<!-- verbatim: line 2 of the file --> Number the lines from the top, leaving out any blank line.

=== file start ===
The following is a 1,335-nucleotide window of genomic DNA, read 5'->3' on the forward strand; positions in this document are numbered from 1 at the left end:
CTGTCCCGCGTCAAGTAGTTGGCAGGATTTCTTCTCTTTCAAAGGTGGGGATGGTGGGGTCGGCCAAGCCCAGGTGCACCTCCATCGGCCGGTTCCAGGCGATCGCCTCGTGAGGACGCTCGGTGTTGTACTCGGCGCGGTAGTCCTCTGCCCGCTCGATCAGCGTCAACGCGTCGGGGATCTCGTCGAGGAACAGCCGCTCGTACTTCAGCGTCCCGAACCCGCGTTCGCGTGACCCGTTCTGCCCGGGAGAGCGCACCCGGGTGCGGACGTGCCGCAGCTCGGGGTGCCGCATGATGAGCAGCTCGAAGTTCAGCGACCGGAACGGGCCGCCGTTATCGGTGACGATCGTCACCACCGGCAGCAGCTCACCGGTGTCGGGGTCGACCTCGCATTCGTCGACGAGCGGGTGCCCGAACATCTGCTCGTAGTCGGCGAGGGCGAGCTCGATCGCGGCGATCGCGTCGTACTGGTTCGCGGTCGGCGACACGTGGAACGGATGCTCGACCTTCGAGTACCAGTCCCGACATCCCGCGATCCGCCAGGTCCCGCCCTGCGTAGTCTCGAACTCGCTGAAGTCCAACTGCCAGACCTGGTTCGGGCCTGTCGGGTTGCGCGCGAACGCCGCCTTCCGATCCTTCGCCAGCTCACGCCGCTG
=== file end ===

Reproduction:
CTGTCCCGCGTCAAGTAGTTGGCAGGATTTCTTCTCTTTCAAAGGTGGGGATGGTGGGGTCGGCCAAGCCCAGGTGCACCTCCATCGGCCGGTTCCAGGCGATCGCCTCGTGAGGACGCTCGGTGTTGTACTCGGCGCGGTAGTCCTCTGCCCGCTCGATCAGCGTCAACGCGTCGGGGATCTCGTCGAGGAACAGCCGCTCGTACTTCAGCGTCCCGAACCCGCGTTCGCGTGACCCGTTCTGCCCGGGAGAGCGCACCCGGGTGCGGACGTGCCGCAGCTCGGGGTGCCGCATGATGAGCAGCTCGAAGTTCAGCGACCGGAACGGGCCGCCGTTATCGGTGACGATCGTCACCACCGGCAGCAGCTCACCGGTGTCGGGGTCGACCTCGCATTCGTCGACGAGCGGGTGCCCGAACATCTGCTCGTAGTCGGCGAGGGCGAGCTCGATCGCGGCGATCGCGTCGTACTGGTTCGCGGTCGGCGACACGTGGAACGGATGCTCGACCTTCGAGTACCAGTCCCGACATCCCGCGATCCGCCAGGTCCCGCCCTGCGTAGTCTCGAACTCGCTGAAGTCCAACTGCCAGACCTGGTTCGGGCCTGTCGGGTTGCGCGCGAACGCCGCCTTCCGATCCTTCGCCAGCTCACGCCGCTG